they want to help out at home and bond with their new babies. The more attention and support that this issue receives, the closer Americans will get to having the laws passed. Additionally, workplace attitudes about parental leave for men need to shift in order for the policies to be effective. Research has shown that men are strongly affected by the actions of their coworkers when it comes to taking leave. When a workplace environment is not supportive of men taking leave, many male employees will not take their entitled leave (Kelly, 2010). Furthermore, men who consider taking leave often receive pressure from their superiors who fear that the business will suffer. Employers need to recognize that if their employees are eligible to take leave, they must allow them this opportunity without exception, and they should not coerce employees to give up their rights and continue to come to work. The realization that family must sometimes come before business will create a positive environment for the implementation of parental leave policies. Men serve multiple roles in life, and for many the role of father is among the most important. When a family welcomes a new baby, their lives change and suddenly men care less about getting ahead at work and more about experiencing their childs first words or steps. Policies in the United States need to be implemented in order to best fit new fathers needs and desires. Paid parental leave is necessary for men to have the option of choosing to stay home and bond with their new babies. These policies are in the best interest of families, and men across America will benefit from them.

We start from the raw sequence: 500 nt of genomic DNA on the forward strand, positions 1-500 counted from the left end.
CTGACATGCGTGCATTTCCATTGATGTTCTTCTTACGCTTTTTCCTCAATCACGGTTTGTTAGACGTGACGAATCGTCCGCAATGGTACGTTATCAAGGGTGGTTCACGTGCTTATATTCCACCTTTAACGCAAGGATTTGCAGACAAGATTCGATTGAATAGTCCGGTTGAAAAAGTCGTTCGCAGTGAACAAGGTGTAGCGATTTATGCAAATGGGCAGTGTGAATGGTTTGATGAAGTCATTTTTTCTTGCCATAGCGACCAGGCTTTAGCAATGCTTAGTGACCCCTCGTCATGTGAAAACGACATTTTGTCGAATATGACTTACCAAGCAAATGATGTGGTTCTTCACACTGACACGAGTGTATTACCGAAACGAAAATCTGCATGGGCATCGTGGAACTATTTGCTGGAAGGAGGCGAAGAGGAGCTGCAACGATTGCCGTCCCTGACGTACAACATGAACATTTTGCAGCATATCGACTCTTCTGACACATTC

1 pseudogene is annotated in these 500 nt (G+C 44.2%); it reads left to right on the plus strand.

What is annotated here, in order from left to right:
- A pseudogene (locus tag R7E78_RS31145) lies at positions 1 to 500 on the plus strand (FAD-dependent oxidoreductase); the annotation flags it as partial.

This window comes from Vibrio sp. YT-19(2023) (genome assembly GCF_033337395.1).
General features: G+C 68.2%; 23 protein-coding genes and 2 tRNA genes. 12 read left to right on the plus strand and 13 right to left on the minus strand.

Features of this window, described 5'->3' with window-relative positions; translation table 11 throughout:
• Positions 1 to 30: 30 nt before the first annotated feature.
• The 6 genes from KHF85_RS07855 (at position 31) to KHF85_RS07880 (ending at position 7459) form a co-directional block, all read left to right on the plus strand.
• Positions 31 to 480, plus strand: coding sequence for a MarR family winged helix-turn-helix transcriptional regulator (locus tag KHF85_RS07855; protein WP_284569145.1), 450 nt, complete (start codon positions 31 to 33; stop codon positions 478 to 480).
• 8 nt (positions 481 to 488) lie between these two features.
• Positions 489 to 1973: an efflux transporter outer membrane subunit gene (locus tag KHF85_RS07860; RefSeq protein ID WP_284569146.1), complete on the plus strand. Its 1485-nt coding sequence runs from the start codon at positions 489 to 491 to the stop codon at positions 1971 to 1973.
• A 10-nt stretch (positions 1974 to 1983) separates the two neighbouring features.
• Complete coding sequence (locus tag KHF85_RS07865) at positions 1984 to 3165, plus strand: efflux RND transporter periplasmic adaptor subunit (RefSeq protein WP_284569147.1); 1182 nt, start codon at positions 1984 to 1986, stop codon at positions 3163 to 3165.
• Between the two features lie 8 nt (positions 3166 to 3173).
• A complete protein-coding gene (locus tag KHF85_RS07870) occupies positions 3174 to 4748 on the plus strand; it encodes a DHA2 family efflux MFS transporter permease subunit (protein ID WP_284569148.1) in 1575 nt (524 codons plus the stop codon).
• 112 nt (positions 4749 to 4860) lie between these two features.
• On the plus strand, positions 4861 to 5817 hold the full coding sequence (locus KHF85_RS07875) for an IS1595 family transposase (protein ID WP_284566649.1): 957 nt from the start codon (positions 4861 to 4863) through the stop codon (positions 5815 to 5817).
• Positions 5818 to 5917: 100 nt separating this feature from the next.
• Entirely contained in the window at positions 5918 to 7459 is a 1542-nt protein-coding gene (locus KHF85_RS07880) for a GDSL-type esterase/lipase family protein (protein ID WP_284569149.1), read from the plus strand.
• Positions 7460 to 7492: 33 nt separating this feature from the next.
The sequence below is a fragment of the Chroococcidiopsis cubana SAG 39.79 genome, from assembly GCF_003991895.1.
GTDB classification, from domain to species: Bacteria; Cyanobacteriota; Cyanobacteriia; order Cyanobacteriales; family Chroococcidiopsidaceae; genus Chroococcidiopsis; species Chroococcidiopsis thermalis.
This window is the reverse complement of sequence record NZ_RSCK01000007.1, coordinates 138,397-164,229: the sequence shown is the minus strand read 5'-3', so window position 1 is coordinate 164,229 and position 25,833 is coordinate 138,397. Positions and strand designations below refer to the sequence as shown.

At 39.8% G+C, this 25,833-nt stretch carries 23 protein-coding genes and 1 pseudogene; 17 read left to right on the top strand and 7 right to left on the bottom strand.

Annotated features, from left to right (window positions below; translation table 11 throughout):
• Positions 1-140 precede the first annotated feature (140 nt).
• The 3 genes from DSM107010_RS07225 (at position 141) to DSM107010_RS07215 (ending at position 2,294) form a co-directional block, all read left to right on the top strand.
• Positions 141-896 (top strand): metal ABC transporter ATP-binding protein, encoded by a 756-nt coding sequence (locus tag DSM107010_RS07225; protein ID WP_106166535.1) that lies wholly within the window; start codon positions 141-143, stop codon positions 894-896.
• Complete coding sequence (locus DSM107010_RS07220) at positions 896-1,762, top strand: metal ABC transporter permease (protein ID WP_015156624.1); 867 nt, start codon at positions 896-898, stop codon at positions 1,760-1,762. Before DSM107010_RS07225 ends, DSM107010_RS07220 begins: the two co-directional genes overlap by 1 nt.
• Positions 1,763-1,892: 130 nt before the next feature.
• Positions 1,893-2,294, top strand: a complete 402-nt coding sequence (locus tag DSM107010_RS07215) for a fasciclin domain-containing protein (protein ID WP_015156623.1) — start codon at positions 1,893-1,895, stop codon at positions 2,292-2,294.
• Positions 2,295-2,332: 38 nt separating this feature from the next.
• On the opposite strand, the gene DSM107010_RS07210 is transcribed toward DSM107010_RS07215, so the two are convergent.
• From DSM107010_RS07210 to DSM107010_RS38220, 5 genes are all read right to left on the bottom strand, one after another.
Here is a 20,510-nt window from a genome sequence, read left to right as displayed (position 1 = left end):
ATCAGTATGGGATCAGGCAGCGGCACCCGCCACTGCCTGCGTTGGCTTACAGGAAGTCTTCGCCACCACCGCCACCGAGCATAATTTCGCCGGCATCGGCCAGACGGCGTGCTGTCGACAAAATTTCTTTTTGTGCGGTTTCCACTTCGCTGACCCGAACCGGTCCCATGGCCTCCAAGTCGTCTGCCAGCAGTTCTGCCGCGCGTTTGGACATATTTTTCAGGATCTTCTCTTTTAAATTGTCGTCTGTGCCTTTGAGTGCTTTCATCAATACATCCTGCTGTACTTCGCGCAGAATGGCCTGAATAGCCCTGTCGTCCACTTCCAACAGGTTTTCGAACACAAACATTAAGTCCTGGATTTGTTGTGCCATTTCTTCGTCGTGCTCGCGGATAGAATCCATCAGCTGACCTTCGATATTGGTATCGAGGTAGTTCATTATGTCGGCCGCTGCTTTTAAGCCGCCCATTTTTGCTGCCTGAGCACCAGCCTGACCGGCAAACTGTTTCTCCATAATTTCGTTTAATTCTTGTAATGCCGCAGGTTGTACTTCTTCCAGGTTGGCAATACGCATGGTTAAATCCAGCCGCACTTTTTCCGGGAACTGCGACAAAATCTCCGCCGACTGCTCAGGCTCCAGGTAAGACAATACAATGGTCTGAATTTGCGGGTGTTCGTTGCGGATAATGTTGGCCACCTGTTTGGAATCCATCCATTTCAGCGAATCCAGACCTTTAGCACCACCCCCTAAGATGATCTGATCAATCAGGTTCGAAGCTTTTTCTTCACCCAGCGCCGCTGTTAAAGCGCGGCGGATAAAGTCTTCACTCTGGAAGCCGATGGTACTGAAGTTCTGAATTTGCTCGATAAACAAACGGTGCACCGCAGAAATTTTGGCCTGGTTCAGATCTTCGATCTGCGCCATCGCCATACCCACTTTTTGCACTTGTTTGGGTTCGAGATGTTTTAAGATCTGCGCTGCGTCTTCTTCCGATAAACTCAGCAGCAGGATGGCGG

Works Cited Bennhold, K. (2010, June 9). In Sweden, men can have it all. The New York Times. Retrieved from http://www.nytimes.com/2010/06/10/world/europe/10iht-sweden.html Duvander, A., & Andersson, G. (2005). Gender equality and fertility in Sweden: a study on the impact of the father's uptake of parental leave on continued childbearing. Max Planck Institute for Demographic Research. Retrieved from http://www.demogr.mpg.de/Papers/Working/wp-2005-013.pdf Engstrom, P., Kolm, A., & Liang, C. (2009). Maternal-biased parental leave. Journal of Economic Psychology, 30(4), 583-590. doi: 10.1016/j.joep.2009.04.002 Gomby, D. S., & Pei, D. J. (2009). Newborn family leave: Effects on children, parents, and business. The David and Lucille Packard Foundation. Retrieved from http://www.packard.org/wp-content/uploads/2011/06/NFLA_fullreport_final.pdf Kelly, J. (2010, August 10). The politics of paternity leave. BBC News Magazine. Retrieved from http://www.bbc.co.uk/news/magazine-11086630